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Toshiba's New Technologies for 5G Wireless Backhaul Achieve 20 Gbps Rates
in Transmission Tests:
Correct Distortion in Analog Transmission, Circuits Achieve High Transmission Speeds
at Low Cost

12 Dec, 2019
Toshiba Corporation

TOKYO─Toshiba Corporation (TOKYO: 6502) has developed ultra-high-speed wireless technologies for handling backhaul in fifth-generation (5G) mobile communications systems─the relay links and networks that connect terminal access links to the carrier's core network.(Note 1) In demonstration tests emulating communications distances of 5km,(Note 2) the technologies achieved transmission speeds of 20 Gbps, a performance that eliminates the need to install the optical fiber or other cables that have been required for backhaul lines until now. This advance has the potential to lower 5G network construction and maintenance costs (Figure 1).

Toshiba presented the technologies on December 10th at the IEEE Globecom 2019 conference on communications technologies in Hawaii.

Figure 1: Increased efficiency with wireless backhaul links

Manufacturers are constructing in-house 5G networks that allow smart factories to connect arrays of sensors and optimize their production process, and as communications infrastructure for in-house mobility networks.

Increasing transmission speeds between 5G base stations and mobile terminals will require capacity increases in the backhaul links that connect base stations to the core network.
5G networks cannot achieve their promised performance without uniform coverage, so new base stations must be installed even in places where it is difficult to lay optical fibers, such as mountains. Wireless backhaul is already used to connect base stations to the core network without relying optical fibers; but high frequencies (70/80 GHz) over wide bandwidths are necessary to increase the capacity of wireless backhaul links, and delivering stable communications remains an unresolved issue. Furthermore, due to the non-uniform frequency characteristics of analog circuits in transceivers, it is difficult to maintain high-quality signals over wide bands.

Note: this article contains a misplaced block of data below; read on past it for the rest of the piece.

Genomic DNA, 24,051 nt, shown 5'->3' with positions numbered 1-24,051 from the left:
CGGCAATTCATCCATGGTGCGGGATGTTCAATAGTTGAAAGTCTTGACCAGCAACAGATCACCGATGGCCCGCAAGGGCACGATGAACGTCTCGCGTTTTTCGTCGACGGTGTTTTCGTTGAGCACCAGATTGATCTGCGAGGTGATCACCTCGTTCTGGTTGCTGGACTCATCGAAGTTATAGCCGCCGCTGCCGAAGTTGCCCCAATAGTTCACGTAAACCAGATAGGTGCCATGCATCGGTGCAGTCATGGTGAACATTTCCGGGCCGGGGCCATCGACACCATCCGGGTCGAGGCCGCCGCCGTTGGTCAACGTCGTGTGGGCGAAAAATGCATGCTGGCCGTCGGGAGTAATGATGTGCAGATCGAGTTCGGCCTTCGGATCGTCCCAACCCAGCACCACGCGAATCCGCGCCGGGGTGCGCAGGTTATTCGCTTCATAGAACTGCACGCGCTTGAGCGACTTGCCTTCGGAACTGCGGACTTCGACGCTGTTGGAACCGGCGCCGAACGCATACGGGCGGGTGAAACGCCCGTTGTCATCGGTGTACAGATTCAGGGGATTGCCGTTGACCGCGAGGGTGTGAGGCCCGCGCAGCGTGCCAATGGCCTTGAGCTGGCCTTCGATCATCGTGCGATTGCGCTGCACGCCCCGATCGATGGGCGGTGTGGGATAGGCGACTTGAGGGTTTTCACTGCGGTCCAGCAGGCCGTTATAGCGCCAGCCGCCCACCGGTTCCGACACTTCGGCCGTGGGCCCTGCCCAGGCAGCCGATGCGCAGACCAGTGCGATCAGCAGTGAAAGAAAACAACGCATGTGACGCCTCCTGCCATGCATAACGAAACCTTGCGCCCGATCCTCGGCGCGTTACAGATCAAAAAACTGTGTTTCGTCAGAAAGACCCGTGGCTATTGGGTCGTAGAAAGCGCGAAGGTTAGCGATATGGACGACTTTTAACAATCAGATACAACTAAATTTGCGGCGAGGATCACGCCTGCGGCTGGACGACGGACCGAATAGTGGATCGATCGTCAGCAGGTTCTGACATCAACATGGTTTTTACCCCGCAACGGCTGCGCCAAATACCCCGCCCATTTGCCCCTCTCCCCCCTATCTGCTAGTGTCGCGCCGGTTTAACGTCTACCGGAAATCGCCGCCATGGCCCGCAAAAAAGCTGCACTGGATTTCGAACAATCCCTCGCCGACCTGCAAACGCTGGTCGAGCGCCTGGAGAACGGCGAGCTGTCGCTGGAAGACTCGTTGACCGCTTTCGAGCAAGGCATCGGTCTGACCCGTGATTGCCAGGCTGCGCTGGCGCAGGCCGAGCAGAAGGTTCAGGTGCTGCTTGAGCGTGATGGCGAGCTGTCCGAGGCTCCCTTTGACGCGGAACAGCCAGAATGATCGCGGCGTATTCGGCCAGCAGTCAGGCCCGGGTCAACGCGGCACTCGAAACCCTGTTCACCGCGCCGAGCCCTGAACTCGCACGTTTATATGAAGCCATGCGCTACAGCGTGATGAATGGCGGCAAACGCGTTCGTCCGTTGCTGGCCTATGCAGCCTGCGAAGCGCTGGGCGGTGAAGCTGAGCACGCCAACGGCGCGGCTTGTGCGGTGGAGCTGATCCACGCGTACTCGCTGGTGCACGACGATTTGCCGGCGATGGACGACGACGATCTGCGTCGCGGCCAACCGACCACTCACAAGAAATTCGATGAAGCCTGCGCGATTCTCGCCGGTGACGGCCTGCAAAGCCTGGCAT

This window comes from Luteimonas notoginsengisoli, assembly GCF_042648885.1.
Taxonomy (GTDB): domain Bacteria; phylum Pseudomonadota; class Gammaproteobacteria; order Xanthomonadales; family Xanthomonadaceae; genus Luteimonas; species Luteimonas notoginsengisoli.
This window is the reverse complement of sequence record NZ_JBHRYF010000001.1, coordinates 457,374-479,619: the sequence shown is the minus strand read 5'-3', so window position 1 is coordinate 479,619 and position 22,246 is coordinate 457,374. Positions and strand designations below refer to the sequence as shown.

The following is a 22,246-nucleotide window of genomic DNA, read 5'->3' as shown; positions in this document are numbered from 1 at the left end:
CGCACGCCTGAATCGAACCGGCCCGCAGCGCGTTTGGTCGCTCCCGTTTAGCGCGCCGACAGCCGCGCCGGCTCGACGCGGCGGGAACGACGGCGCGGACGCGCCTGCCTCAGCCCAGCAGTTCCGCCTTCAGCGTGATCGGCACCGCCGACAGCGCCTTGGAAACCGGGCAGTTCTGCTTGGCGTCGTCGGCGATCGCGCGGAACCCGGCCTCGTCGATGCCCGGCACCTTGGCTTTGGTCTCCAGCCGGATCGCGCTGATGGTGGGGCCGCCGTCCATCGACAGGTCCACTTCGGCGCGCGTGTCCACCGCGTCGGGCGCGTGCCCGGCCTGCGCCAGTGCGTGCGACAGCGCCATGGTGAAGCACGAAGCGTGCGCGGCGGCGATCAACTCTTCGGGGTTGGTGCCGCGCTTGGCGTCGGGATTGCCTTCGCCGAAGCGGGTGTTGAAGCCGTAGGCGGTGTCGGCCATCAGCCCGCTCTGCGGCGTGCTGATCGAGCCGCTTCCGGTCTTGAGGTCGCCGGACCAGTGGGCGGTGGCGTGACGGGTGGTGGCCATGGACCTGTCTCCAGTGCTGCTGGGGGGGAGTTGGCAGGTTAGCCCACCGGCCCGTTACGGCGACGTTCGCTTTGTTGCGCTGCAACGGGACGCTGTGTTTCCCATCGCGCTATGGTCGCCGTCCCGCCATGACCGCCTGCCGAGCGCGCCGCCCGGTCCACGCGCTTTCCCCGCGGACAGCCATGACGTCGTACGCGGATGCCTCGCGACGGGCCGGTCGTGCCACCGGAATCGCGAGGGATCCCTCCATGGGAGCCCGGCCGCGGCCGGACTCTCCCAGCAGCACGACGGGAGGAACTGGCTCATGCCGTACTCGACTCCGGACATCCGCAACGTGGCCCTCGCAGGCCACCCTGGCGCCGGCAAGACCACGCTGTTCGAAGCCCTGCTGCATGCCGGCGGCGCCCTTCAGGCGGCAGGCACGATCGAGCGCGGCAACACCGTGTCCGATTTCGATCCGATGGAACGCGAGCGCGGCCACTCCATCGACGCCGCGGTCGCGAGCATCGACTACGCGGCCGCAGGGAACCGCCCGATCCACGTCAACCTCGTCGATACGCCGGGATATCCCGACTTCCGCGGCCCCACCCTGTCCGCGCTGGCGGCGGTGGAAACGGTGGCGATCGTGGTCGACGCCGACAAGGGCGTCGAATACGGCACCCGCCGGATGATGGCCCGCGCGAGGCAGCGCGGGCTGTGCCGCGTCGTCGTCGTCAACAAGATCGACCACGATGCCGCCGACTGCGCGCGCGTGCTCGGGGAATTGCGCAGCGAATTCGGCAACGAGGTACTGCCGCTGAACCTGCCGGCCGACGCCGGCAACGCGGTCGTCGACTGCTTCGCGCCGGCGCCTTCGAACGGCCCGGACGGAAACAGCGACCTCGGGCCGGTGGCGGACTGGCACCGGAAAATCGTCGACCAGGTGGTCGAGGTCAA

In looking for a solution, Toshiba focused on a polarized multi-input multi-output orthogonal frequency division multiplexing (MIMO-OFDM) system. This approach realizes high-capacity, high-speed communications by multiplexing and transmitting signals using vertical and horizontal polarized waves (electromagnetic waves) between multiple transmitting and receiving antennas. By applying new distortion-correcting technologies to this method, Toshiba has realized stable high-speed, large-capacity communications at transmission speeds of 20 Gbps over a wide band.

In wireless backhaul networks, transmitting and receiving antennas are installed in locations where there are no buildings or other obstacles. Conventional MIMO, a signal multiplexing technique, secures an independent path for each signal by using waves reflected from obstacles situated among the antennas. Where reflected waves cannot be utilized, independent propagation paths cannot be secured for each signal, which degrades performance. The polarized MIMO allows independent paths to be secured without mutual interference, due to differences in polarization, securing stable doubling of transmission speeds.

OFDM transmissions, in which data are loaded on multiple orthogonal frequencies, are advantageous in that they are highly compatible with MIMO transmission and resistant to degradation in the frequency domain (Figure 2). Moreover, when received signals are degraded by the non-uniform frequency characteristics of analog circuits, Toshiba-developed distortion correction technologies successfully extract high quality receiver-side information (Figure 3).

Using these technologies to effectively utilize high frequencies over wide bandwidths realizes stable, long-distance, ultra-high-speed wireless communications (Figure 4).

Toshiba will continue to develop long-distance and large-capacity transmission technologies that contribute to the advance of 5G and other communications technologies.

Figure 2: Polarized multi-input multi-output orthogonal frequency division multiplexing technology

Figure 3: Effects of distortion correction

Figure 4: Transmission verification testing

(Note 1)
A network that connects base stations with other mobile communication networks.
(Note 2)
The transmission and reception antennas are 900-m apart, with an attenuator installed on the receiving side to simulate a 5-km distance.